Air Defense: S-500 Is Dying From Brain Drain


February 23, 2012: It was recently announced that the new Russian anti-aircraft/anti-missile system, the S-500, will be further delayed. Apparently the S-500 won't enter service until the end of the decade. Last year it was admitted that the S-500 was a full two years behind schedule, with prototype testing not taking place until 2015 and deliveries in 2017. It was explained that much of the delay was due to the fact that this system uses a lot of new technology. There also seems to be a problem deciding exactly what the S-500 should do. Senior government officials are apparently demanding that the S-500 be able to intercept a wider range of ballistic missiles. This has complicated an already difficult development effort.

The S-500 is not an upgrade of the current S-400 but a new design. With a range of 600 kilometers the S-500 is designed to hit ballistic missile warheads at altitudes as high as 40 kilometers (124,000 feet). The S-500 can also go after AWACS aircraft. Russia plans to purchase ten S-500 battalions. These units are mobile, with all equipment carried in large trucks. The missiles, for example, are carried and launched from 10x10 trucks.

Then there are the personnel problems. When the Cold War era S-300 was designed the development team was drawn from the best engineers and scientists available in the Soviet Union. Now, there are more tempting jobs available to the best and the brightest. That explains many of the problems the S-500 is having.

Meanwhile, the new S-400 system (also known as the S-300PMU-3, SA-21 or Triumf) has been in service for two years, with four S-400 anti-aircraft missile battalions deployed. Each S-400 battalion has eight launchers, each with two missiles, plus a control center and radar. This new version of the S-300 pays particular attention to electronic countermeasures that the Americans might have or be developing. The missiles are also physically larger and have longer range.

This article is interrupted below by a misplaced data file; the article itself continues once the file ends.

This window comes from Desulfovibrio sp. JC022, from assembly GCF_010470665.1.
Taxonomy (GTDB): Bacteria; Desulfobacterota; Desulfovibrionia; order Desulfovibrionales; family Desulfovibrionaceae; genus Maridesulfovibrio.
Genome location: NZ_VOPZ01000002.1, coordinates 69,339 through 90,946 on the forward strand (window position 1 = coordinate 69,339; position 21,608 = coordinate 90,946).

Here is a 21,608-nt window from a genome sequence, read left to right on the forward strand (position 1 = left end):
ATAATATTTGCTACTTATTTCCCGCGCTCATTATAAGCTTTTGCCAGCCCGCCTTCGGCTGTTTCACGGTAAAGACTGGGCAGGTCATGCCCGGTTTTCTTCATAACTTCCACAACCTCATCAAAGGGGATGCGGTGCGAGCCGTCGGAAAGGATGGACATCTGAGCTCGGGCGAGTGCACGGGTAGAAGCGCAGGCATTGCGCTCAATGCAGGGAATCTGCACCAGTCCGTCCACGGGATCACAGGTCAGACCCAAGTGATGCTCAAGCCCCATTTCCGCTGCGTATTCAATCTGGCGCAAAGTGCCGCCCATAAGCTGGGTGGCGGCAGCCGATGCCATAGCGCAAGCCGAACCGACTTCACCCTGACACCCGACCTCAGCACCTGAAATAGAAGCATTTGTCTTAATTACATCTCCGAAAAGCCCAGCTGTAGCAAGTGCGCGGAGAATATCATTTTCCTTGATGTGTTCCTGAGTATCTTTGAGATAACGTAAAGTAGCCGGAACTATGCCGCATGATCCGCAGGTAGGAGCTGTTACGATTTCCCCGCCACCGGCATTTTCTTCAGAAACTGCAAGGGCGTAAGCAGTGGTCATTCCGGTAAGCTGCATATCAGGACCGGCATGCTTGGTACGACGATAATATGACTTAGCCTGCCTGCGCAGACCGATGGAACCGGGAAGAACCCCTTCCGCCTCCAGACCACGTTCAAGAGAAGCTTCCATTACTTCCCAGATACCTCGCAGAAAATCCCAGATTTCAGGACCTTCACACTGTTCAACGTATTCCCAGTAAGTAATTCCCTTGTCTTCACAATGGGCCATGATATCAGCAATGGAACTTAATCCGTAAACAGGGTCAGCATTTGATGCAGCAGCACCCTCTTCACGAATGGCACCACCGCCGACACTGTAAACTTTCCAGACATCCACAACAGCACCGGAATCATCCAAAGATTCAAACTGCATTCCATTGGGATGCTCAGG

The S-400 is similar to the U.S. Patriot and is expensive. Russia is now offering to export the S-400, despite all the advanced technology in it. The S-400 missiles weigh 1.8 tons each and are 8.4 meters (26 feet) long and about 50cm (20 inches) in diameter. The missiles have a range of some 400 kilometers and can hit targets as high as 32 kilometers (100,000 feet). The missile has a 145.5 kg (320 pound) warhead. The target acquisition radar has a range of 700 kilometers.

The S-400 has over five times the range of the U.S. Patriot, weighs twice as much, and claims the ability to detect stealthy aircraft. The S-400 also has an anti-missile capability, which is limited to shorter range (3,500 kilometers) ballistic missiles. That would mean a warhead coming in at about 5,000 meters a second (the longer the range of a ballistic missile, the higher its re-entry speed). S-500 can handle faster, and longer range, ballistic missiles.

The S-400 system actually has two types of missiles, one of them being smaller, with a shorter range (120 kilometers). These are deployed four to a launcher, like all other S-300 systems. The S-400 has no combat experience but U.S. intelligence believes that the tests these systems have undergone indicate it is a capable air defense weapon. Just how capable won't be known until it actually gets used in combat.

The S-400 is sometimes described as an improved version of the S-300. Basically, it is. This is how Russia prefers to develop weapons, making incremental improvements on a basic design and doing so for decades if the system continues to be successful. The S-500 is a break from that pattern.




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